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Nadyne Timberlake v. Target Corp

April 25, 2012


The opinion of the court was delivered by: Pratter, J.


Ms. Nadyne Timberlake brings this suit after slipping on a puddle and falling at a Target department store, claiming various permanent injuries as a result. Defendant Target Corporation ("Target") now moves for summary judgment, arguing that a gap of seven minutes between the creation of the puddle and Ms. Timberlake's fall is, as a matter of law, not enough time to impute constructive knowledge of the hazard to Target such that it could have liability for Ms. Timberlake's accident. The motion has been fully briefed, oral argument was held on April 9, 2012, and the matter is now ripe for decision. For the reasons outlined here, the Court must decline to accept Target's conclusion as to the state of the law.


The following are the facts of the case, recounted in the light most favorable to the non-moving party, Ms. Timberlake. Ms. Nadyne Timberlake was shopping at the Target store at 4000 Monument Road, Philadelphia on February 11, 2009 when she slipped and fell on a puddle of what has been agreed by the parties to be baby vomit, injuring her right wrist, right "pinky" finger, and left knee. Ms. Timberlake, a business invitee and Pennsylvania resident, sued Target, a Minnesota corporation, for negligence in Pennsylvania state court. Target removed the matter to this Court.

According to a surveillance video of the incident, a baby vomited on the floor near a store entrance at around 2:48pm. Ms. Timberlake slipped and fell at the spot seven minutes later, at 2:55pm. The video shows various Target employees walking and/or standing near the site of the puddle between the time the baby spit up and Ms. Timberlake's fall. One of those Target employees, Travis Fletcher, made the statement that, "I was told that I was on tape by area before the incident. I walk by this area all day during my shift. I was not paying any attention to the area before the incident." At her deposition, Ms. Timberlake described the baby vomit as a clear liquid puddle the size of a salad plate with a pinkish substance the size of a fifty cent piece in the middle. A Target employee at the scene after Ms. Timberlake had fallen described the vomit as a "12" x 8" or so spill."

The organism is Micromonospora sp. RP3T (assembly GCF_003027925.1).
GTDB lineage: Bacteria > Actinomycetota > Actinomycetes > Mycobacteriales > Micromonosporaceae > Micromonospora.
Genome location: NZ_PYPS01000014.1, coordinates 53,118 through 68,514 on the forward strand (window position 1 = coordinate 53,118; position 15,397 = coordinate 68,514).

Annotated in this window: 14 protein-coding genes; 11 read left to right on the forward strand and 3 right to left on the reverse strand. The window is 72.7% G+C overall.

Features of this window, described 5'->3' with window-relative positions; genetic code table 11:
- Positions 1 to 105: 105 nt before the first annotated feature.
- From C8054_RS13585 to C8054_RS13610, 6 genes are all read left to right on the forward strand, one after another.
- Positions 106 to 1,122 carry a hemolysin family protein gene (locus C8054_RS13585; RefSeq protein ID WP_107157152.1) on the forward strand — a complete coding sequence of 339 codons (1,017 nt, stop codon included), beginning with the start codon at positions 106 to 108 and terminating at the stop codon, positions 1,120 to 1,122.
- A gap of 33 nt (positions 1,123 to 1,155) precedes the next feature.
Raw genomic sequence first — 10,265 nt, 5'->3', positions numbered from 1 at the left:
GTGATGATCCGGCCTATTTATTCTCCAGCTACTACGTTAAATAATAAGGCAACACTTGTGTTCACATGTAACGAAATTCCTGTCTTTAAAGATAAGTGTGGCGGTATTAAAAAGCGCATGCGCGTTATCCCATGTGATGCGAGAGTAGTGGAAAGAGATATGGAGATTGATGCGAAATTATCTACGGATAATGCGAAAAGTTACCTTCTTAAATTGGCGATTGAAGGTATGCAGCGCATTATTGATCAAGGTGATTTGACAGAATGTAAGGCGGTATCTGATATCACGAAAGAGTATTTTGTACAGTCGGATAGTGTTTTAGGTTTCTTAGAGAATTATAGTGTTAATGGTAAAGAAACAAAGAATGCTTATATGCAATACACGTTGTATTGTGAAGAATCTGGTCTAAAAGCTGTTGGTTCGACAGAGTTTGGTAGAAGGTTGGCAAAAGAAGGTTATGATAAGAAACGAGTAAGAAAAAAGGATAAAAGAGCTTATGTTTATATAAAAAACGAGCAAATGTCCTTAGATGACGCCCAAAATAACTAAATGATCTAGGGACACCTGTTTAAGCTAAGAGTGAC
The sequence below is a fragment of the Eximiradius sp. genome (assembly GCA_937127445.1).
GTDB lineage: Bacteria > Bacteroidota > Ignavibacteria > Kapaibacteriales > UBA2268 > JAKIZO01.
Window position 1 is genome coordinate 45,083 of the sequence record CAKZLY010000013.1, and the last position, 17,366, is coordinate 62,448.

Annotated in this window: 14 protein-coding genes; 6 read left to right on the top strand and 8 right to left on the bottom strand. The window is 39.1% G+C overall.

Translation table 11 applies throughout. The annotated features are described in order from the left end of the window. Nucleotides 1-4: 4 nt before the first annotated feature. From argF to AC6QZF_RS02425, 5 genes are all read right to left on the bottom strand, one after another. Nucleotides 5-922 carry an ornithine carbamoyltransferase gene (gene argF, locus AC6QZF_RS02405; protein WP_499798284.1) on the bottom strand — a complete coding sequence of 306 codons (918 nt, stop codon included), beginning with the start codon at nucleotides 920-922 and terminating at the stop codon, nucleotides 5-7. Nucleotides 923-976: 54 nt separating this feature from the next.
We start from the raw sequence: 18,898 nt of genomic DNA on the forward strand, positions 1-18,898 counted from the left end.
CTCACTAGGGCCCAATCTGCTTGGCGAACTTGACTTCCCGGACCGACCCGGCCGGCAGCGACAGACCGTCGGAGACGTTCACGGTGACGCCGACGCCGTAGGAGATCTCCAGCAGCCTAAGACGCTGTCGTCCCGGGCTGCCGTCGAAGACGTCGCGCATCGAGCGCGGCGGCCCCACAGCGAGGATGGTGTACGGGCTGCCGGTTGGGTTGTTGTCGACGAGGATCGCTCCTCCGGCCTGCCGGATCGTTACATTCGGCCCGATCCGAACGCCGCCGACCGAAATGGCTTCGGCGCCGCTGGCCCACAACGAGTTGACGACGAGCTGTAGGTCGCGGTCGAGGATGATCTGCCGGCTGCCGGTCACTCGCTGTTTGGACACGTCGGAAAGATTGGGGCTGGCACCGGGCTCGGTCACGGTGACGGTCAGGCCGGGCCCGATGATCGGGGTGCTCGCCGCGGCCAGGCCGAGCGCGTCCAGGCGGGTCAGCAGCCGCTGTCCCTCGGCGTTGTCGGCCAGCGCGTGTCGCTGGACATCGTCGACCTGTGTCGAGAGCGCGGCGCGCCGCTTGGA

Upon motion of a party, summary judgment is appropriate if, "citing to particular parts of materials in the record, including depositions, documents, electronically stored information, affidavits or declarations, stipulations, . . . admissions, interrogatory answers, or other materials," the moving party persuades the district court that "there exists no genuine issue of material fact and the movant is entitled to judgment as a matter of law." FED. R. CIV. P. 56(a); Miller v. Ind. Hosp., 843 F.2d 139, 143 (3d Cir. 1988).

In evaluating a summary judgment motion, the court "must view the facts in the light most favorable to the non-moving party," and make every reasonable inference in that party's favor. Hugh v. Butler Cty. Family YMCA, 418 F.3d 265, 267 (3d Cir. 2005). If, after making all reasonable inferences in favor of the non-moving party, the court determines that there is no genuine issue of material fact, summary judgment is appropriate. Celotex Corp. v. Catrett, 477 U.S. 217, 322 (1986); Wisniewski v. Johns-Manville Corp., 812 F.2d 81, 83 (3d Cir. 1987).


Under Pennsylvania law, to succeed on a claim of negligence against a business owner, a business invitee must show that the business owner (1) knew or by using reasonable care should have known of an unreasonable risk of harm to business invitees, (2) should not expect invitees to discover or protect themselves from the danger, and (3) failed to exercise reasonable care to protect business invitees from the danger. See Carrender v. Fitterer, 469 A.2d 120, 123 (Pa. 1983); see also Restatement (Second) of Torts § 343. The issue here centers on the first element of this test -- whether Target created the dangerous condition or had actual or constructive notice of the dangerous condition.